My First Time Working a “Real” Job
Updated: Aug 6, 2018
Photo by our Nuffie, Leanne Saw
Do you remember your first job? Daunting, wasn’t it? Fresh out of college with next to no work experience under your belt- aside from your internship and maybe retail work. Just how does one go about surviving the “real” world? Are there certain rules we have to follow? With a million and one questions swirling around in your mind, it’s easy to feel overwhelmed!
Now, working at your first job isn’t a breeze, but here are a couple of things I’ve taken away from my first job experience that will hopefully help you with yours.
Stay grounded and remember you’re still a newbie
It’s easy to get carried away when you are at the initial stages of your first job. Resentment for having to do “menial” tasks at the beginning is all too common, but the moment you start feeling anything akin to this, stop. Remember that although you studied in college for years, you still have a lot to learn- and the (unattractive) start of your career is part of the package.
It is at this point that it’s more important to show off your work ethic rather than your knowledge. Only once you’ve gained the trust of your employer will you eventually gain more and more responsibilities. Don’t be impatient; learn to work your way up!
Stay organized and never miss a deadline
This is obvious, but you’d be surprised by how often people mess this up. Bear in mind that you’re not in college anymore. While it was perfectly acceptable to miss a day or two of class without notice, doing the same at work is just about unforgivable. The same goes for deadlines. You’re allowed to extend your deadlines in college, and you may be able to do that at the later stages of work. Certainly not at the initial stages, however. That would definitely affect your reputation in the eyes of both your boss and colleagues.
You’re not in college anymore. The stakes are higher at work.
Up your communication skills
One of the most undervalued yet one of the most sought-after skills is the ability to communicate. Soft skills are incredibly valuable in the eyes of employers; so much so that the lack of them can be a deal-breaker in procuring a job. So it is important to remember to keep them sharp as well. Don’t neglect them in favour of academics and learning how to do your job- and this is, trust me, all too easy to do.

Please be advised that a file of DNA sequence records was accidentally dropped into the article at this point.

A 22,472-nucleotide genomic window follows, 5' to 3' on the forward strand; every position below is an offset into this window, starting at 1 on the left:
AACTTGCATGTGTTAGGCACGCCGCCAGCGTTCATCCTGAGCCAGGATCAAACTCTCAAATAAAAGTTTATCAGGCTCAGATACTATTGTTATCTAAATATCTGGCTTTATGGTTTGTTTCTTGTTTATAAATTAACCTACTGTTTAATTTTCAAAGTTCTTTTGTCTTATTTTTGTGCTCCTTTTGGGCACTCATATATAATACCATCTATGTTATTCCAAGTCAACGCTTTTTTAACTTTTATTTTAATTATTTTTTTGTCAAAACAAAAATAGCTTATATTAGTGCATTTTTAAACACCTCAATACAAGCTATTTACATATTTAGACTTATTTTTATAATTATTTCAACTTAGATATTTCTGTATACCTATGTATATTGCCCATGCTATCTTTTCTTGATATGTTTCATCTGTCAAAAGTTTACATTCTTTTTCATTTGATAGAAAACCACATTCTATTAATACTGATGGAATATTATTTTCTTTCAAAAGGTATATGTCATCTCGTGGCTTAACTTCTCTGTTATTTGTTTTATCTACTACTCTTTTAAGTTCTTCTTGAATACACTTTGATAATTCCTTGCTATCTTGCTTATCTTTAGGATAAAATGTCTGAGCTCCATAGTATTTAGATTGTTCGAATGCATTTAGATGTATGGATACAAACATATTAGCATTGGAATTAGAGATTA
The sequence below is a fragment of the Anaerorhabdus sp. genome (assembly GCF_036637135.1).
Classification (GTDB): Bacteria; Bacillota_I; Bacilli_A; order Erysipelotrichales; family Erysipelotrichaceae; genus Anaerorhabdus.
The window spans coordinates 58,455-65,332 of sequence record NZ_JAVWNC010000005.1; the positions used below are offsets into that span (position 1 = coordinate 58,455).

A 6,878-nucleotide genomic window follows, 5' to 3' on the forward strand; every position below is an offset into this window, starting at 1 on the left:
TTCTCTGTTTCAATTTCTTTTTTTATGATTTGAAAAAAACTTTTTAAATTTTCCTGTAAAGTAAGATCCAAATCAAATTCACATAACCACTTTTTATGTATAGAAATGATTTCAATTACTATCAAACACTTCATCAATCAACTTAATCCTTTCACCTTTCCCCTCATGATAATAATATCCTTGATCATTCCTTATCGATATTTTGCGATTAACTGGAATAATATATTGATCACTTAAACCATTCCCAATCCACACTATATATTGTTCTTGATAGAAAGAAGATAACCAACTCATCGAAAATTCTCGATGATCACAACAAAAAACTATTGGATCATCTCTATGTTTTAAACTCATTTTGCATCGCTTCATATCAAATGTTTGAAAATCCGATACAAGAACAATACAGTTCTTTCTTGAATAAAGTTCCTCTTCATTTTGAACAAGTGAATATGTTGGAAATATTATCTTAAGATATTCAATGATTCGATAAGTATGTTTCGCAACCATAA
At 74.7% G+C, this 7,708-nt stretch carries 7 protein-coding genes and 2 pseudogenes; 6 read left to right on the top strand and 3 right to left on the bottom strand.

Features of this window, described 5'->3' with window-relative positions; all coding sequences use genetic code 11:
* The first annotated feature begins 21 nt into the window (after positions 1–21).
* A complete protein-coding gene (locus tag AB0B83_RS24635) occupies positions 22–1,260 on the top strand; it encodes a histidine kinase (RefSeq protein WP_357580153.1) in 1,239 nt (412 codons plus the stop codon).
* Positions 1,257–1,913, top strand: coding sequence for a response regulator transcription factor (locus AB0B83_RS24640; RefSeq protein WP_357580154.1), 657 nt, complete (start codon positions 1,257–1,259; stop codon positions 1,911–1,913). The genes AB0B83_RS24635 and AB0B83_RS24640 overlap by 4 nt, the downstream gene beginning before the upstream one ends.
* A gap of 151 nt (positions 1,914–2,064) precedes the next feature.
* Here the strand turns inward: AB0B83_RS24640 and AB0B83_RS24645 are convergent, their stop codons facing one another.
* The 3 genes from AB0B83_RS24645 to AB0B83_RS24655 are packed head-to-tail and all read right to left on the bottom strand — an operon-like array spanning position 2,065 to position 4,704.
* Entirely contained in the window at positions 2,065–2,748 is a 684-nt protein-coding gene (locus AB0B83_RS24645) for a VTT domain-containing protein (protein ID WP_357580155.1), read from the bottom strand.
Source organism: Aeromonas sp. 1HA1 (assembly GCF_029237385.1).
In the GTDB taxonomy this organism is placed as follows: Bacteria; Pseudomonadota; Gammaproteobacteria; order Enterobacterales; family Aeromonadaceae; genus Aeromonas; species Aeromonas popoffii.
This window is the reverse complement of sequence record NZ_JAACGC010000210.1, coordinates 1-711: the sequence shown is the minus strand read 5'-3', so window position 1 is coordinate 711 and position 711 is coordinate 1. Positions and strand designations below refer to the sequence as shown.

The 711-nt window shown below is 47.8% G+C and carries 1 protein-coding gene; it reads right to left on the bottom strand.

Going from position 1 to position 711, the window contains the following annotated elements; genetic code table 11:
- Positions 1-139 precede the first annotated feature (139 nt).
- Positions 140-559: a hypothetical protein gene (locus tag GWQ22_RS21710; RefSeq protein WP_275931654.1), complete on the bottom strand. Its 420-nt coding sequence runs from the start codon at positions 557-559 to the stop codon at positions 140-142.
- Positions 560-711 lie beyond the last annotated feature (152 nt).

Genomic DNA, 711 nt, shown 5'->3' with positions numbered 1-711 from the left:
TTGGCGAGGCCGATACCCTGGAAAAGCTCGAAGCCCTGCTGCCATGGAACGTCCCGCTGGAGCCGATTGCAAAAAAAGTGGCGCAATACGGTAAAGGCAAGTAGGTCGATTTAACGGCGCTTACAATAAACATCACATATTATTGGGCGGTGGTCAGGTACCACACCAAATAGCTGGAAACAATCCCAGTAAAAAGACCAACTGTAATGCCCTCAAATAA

Never underestimate the power of good communication skills.
Pay attention to company culture
Fitting in is important, especially when hundreds or thousands of people want your job. Which is why it is crucial to take note of the culture of the company you’re in. While this doesn’t mean you have to go out of your way to change your personality, you should at least make a bit of an effort to fit in. Introducing yourself at the office and of course, getting to know your colleagues is a good start. By doing so, you will not only build bonds, you will also learn more things about the company- and that will only make you look good.
And honest to goodness, don’t participate in gossip.
Photo by our Community member, freddiiliciouss
Don’t be afraid to ask questions
Just like when you were in college, you shouldn’t be afraid to ask questions at work. After all, your colleagues would rather you ask as opposed to having you make mistakes. That said, while you’re allowed to make mistakes, there is still a limit. The rule of thumb is not to make the mistake again.
Everyone remembers their first few weeks at work, so they will go easy on you at first. Just don’t take this readily laid-out kindness for granted.
Photo by our Nuffie, Meagan Tan
Never underestimate the power of skill acquisition
It’s extremely easy to get a bit too comfortable at work. Now, no matter how tempting it is, you shouldn’t fall prey to the tempting lure of stability. In this increasingly competitive job market, your value as an employee decreases every day you remain complacent.
Which makes it all the more essential for you to keep learning. Strive not only to learn more things at work; do it outside of work as well. You’d be surprised by how much this will help you in the long run. Sooner or later, you’ll find that companies will look for you, as opposed to the other way around. How great is that? Aim to be the type of employee that employers would rush over to hire.
Photo by our Nuffie, Edwin Wong
Your first job is hardly ever a walk in the park, so be sure to learn something from it. Good luck!
This special feature is written by Melissa Kartini.